Checking is a drive is readable in Qt pops up a "no disk" error in Windows 7

  • Here is a snippet of code:

    QStringList getAvailableDrives()
    QStringList drives;
    QFileInfoList fiList = QDir::drives();
    bool firstRemovableDone = false;

    QString path;
    foreach( const QFileInfo& fi, fiList )
      path = fi.absoluteFilePath();
      if ( !fi.exists() )
      if ( !QFile::exists( path ) )
      if ( !fi.isReadable() )
      // ...


    The issue is I am in a corporate setting with network drives, mapped drives, whatever. The QDir::drives() is returning all my normal drives, but is also returning "R:/", "S:/", "T:/" and "X:/". I can't access these drives and have no idea where they are coming from. But, fi.exists(), QFile::exists() both say they agree. Then it falls down to fi.isReadable(). In the past (4.7, 4.8) this returned false. But, 5.1.1 is doing something different and Windows 7 is popping up a dialog that requires User input. I don't want this if I am checking if the drive is readable.

    The dialog is like this:

    There is no disk in the drive. Please insert a disk into drive \Device\Harddisk3\DR8.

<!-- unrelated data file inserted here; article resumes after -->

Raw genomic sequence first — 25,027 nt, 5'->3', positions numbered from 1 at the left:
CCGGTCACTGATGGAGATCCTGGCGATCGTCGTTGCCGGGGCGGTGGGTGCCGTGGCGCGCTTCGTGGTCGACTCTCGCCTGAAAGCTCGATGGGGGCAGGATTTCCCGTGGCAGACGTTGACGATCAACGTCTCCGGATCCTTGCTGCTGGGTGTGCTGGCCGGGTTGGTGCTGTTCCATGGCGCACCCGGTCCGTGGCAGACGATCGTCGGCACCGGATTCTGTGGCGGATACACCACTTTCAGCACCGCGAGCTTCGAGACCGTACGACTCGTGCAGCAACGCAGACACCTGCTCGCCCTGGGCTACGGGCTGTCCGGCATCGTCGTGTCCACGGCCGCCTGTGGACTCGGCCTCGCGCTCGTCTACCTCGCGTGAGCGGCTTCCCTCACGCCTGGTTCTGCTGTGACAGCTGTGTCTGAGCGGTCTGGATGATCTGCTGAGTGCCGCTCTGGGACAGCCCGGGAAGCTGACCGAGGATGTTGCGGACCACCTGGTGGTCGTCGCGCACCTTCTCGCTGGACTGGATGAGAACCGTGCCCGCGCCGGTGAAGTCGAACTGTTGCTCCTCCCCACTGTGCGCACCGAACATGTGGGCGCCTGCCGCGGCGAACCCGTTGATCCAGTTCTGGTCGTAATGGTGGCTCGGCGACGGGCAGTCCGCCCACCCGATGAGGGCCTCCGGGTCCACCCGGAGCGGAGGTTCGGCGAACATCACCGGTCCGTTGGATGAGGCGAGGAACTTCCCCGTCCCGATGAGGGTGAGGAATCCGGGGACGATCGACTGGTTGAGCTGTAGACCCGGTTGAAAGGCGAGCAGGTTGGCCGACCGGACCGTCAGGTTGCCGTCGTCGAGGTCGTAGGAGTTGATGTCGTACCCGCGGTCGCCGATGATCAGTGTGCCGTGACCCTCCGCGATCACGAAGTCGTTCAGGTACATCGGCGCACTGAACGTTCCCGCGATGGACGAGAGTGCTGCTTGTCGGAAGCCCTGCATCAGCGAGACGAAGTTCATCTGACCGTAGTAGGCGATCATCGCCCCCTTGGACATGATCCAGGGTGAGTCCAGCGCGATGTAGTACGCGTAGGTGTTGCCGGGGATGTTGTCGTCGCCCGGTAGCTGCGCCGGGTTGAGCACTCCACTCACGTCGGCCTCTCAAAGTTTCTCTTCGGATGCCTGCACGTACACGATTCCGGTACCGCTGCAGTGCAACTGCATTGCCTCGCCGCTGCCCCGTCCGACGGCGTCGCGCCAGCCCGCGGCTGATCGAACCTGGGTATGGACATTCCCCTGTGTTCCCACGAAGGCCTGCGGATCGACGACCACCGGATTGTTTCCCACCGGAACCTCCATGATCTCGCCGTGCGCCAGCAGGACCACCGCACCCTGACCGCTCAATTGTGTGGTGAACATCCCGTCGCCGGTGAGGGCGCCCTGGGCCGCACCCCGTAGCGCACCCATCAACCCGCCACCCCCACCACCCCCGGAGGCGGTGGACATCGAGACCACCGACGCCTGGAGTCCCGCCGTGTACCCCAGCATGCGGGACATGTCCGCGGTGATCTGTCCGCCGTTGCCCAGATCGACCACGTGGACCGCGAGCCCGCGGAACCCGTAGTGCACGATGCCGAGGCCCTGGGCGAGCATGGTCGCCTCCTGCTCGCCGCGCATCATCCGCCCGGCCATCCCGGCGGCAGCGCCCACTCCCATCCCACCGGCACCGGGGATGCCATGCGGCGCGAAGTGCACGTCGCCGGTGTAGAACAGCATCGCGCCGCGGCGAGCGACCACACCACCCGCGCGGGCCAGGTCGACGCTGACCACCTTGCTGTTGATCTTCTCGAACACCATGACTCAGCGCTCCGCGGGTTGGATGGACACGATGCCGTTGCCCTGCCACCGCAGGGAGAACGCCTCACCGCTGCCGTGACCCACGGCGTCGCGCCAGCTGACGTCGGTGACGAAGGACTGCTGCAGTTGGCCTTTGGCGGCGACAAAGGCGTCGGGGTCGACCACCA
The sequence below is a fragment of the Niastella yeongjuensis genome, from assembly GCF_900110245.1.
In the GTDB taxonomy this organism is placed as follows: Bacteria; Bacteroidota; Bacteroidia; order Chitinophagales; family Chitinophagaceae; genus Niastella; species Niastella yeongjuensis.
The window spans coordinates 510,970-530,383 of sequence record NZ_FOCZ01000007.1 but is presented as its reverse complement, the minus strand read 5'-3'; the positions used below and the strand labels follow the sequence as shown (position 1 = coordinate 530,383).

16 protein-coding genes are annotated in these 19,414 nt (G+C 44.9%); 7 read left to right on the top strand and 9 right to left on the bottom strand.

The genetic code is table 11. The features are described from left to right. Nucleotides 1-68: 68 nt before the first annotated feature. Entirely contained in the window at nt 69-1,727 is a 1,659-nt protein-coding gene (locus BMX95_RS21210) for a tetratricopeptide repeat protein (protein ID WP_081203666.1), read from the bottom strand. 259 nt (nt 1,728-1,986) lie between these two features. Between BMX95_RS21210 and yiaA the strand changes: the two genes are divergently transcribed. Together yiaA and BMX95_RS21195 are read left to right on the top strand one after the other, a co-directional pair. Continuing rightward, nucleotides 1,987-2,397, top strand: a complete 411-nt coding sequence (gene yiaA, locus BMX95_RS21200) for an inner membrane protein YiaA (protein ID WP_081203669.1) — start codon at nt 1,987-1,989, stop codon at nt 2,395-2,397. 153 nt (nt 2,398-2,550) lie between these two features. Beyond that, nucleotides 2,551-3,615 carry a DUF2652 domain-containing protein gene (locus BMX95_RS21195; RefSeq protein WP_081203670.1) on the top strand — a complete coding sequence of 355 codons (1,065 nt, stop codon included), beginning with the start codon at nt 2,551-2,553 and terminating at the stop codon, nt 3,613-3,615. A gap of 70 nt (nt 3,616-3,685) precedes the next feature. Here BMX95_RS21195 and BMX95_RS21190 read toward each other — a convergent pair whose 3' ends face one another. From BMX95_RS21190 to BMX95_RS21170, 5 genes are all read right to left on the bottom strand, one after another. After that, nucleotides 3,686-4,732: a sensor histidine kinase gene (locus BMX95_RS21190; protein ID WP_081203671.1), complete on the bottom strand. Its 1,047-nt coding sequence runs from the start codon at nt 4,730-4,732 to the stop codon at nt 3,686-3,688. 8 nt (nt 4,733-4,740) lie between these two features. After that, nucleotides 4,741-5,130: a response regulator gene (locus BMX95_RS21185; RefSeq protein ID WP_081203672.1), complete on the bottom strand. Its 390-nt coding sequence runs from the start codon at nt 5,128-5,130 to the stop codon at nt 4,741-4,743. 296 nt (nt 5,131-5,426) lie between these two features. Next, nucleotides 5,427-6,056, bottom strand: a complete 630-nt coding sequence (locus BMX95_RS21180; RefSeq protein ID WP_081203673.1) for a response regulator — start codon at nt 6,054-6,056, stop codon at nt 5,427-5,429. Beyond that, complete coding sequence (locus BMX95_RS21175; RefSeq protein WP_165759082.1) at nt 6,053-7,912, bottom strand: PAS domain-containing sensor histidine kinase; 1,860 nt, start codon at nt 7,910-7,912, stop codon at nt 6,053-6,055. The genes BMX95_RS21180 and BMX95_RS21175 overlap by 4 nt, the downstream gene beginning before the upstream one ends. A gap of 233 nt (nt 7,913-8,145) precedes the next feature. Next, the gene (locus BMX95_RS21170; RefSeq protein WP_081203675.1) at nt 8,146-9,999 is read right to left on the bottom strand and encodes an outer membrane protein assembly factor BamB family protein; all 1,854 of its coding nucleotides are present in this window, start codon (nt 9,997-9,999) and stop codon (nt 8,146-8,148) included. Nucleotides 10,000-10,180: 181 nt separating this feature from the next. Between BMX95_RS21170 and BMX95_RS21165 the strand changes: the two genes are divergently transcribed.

[Cancel] [Try Again] [Continue]

    This comes from line 791 of qfilesystemengine_win.cpp in the ::_waccess call:

    @ // calculate user permissions
    if (what & QFileSystemMetaData::UserReadPermission) {
    if (::_waccess((wchar_t*)entry.nativeFilePath().utf16(), R_OK) == 0)
    data.entryFlags |= QFileSystemMetaData::UserReadPermission;
    data.knownFlagsMask |= QFileSystemMetaData::UserReadPermission;

    So far, I have been able to work-around this by calling the following code before the fi.isReadable():
    bool isValidDrive( const QString& path )
    bool valid = true; // default

    #ifdef Q_OS_WIN
    LPCWSTR szHD = (LPCWSTR)path.utf16();
    UCHAR szFileSys[255], szVolNameBuff[255];
    DWORD dwSerial, dwMFL, dwSysFlags;
    BOOL bSuccess;

    bSuccess = ::GetVolumeInformationW(
    valid = bSuccess;
    if ( !bSuccess )
      qDebug() << "Error number " << ::GetLastError();
      return false;

    #endif // Q_OS_WIN

    return valid;


    But I am looking for a more OS independent way of checking. Suggestions?

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